Celebrating the Pacific Northwest with The Great PNW Founder

Words by Aaron Gerry
Photos by Joel Barbour

Joel Barbour is a happy man. After years of wayward exploration from the asphalt streets of Spokane to the Oregon coast, he’s found his element in an idea that’s close to home.

It is home, in fact. Joel founded The Great PNW, an apparel line that celebrates the unique character of the #UpperLeft, the land of his youth, middle years, and future.

When we spoke he had just gotten off a call assuring more delays for his dream. They are about a year behind schedule on their new office, a place where friends, family and community will soon congregate, where memories will be made, and which features a half-pipe on the first floor. Unfortunately, they have to reduce the size of the skate ramp to leave space for increasing production needs. A good problem to have all things considered. He’s not bummed. That’s part of business, and the unexpected nature of things. It’s all a work in progress, like growing up.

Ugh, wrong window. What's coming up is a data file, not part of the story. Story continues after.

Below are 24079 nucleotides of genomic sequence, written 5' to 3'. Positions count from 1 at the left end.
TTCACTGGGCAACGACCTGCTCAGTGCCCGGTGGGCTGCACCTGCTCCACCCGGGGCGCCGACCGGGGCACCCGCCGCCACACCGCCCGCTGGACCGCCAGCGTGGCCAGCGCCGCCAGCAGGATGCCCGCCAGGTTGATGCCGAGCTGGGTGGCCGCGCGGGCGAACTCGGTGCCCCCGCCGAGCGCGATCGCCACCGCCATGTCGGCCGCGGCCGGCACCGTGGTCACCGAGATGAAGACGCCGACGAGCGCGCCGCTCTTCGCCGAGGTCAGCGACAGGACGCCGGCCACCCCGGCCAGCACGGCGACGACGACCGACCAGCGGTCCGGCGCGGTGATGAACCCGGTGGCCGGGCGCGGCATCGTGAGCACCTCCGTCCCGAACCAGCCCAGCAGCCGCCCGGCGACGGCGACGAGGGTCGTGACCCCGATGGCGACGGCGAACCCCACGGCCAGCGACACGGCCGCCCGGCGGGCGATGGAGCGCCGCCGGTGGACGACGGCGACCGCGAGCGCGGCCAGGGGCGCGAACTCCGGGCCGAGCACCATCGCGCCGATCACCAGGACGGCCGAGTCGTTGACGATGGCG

He talks of the Pacific Northwest fondly, and his excitement for the business percolates in fizzy plosives, like how a freshly opened Coke can pops. Otherwise he speaks with a rolling tongue, like skating down a gentle slope, smooth, rumbling, and going with the flow.

Joel is a designer by trade. The business is his personal creative expression, and an invitation for others to celebrate their own relationship to the land of the Cascades. In our conversation we chatted about what the PNW means for him, starting the company, and lessons learned along the way.

You grew up here. What does the PNW mean for you?

For me, growing up in the PNW has meant summers spent at the lake, winters spent in the mountains and loving all the changing seasons we get here. Whenever I go on vacation somewhere I typically find myself, after about a week, getting restless to get back home. I love it so much.

 

How did the idea for the company come about?

The biggest push I needed to start the brand was realizing there was no clothing companies that embodied how much we love the Northwest.